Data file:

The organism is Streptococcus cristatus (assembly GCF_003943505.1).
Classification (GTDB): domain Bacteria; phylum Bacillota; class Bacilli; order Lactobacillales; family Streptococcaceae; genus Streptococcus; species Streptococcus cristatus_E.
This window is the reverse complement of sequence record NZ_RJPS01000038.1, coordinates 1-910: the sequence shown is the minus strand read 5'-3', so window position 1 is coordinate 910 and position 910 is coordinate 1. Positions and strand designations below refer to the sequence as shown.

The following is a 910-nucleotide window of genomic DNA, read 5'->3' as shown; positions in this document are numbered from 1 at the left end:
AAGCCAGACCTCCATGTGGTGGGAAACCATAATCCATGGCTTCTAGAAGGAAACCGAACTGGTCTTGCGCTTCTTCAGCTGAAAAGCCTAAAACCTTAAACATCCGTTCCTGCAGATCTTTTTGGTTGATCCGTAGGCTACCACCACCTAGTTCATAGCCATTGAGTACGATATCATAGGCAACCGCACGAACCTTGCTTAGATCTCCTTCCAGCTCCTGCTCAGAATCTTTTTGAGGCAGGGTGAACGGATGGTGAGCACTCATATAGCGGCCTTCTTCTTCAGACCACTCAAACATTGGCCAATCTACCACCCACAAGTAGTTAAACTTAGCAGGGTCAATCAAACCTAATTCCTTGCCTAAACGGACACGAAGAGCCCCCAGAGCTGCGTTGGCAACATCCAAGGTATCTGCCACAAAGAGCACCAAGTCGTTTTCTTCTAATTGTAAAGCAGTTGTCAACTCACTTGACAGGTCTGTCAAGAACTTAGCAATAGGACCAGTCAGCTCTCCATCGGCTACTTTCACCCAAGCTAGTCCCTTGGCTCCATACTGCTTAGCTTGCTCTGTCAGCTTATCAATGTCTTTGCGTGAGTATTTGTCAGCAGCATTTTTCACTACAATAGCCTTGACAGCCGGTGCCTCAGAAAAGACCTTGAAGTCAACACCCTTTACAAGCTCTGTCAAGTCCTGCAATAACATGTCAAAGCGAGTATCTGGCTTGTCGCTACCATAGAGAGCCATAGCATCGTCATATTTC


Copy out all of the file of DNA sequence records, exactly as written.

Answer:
The organism is Streptococcus cristatus (assembly GCF_003943505.1).
Classification (GTDB): domain Bacteria; phylum Bacillota; class Bacilli; order Lactobacillales; family Streptococcaceae; genus Streptococcus; species Streptococcus cristatus_E.
This window is the reverse complement of sequence record NZ_RJPS01000038.1, coordinates 1-910: the sequence shown is the minus strand read 5'-3', so window position 1 is coordinate 910 and position 910 is coordinate 1. Positions and strand designations below refer to the sequence as shown.

The following is a 910-nucleotide window of genomic DNA, read 5'->3' as shown; positions in this document are numbered from 1 at the left end:
AAGCCAGACCTCCATGTGGTGGGAAACCATAATCCATGGCTTCTAGAAGGAAACCGAACTGGTCTTGCGCTTCTTCAGCTGAAAAGCCTAAAACCTTAAACATCCGTTCCTGCAGATCTTTTTGGTTGATCCGTAGGCTACCACCACCTAGTTCATAGCCATTGAGTACGATATCATAGGCAACCGCACGAACCTTGCTTAGATCTCCTTCCAGCTCCTGCTCAGAATCTTTTTGAGGCAGGGTGAACGGATGGTGAGCACTCATATAGCGGCCTTCTTCTTCAGACCACTCAAACATTGGCCAATCTACCACCCACAAGTAGTTAAACTTAGCAGGGTCAATCAAACCTAATTCCTTGCCTAAACGGACACGAAGAGCCCCCAGAGCTGCGTTGGCAACATCCAAGGTATCTGCCACAAAGAGCACCAAGTCGTTTTCTTCTAATTGTAAAGCAGTTGTCAACTCACTTGACAGGTCTGTCAAGAACTTAGCAATAGGACCAGTCAGCTCTCCATCGGCTACTTTCACCCAAGCTAGTCCCTTGGCTCCATACTGCTTAGCTTGCTCTGTCAGCTTATCAATGTCTTTGCGTGAGTATTTGTCAGCAGCATTTTTCACTACAATAGCCTTGACAGCCGGTGCCTCAGAAAAGACCTTGAAGTCAACACCCTTTACAAGCTCTGTCAAGTCCTGCAATAACATGTCAAAGCGAGTATCTGGCTTGTCGCTACCATAGAGAGCCATAGCATCGTCATATTTC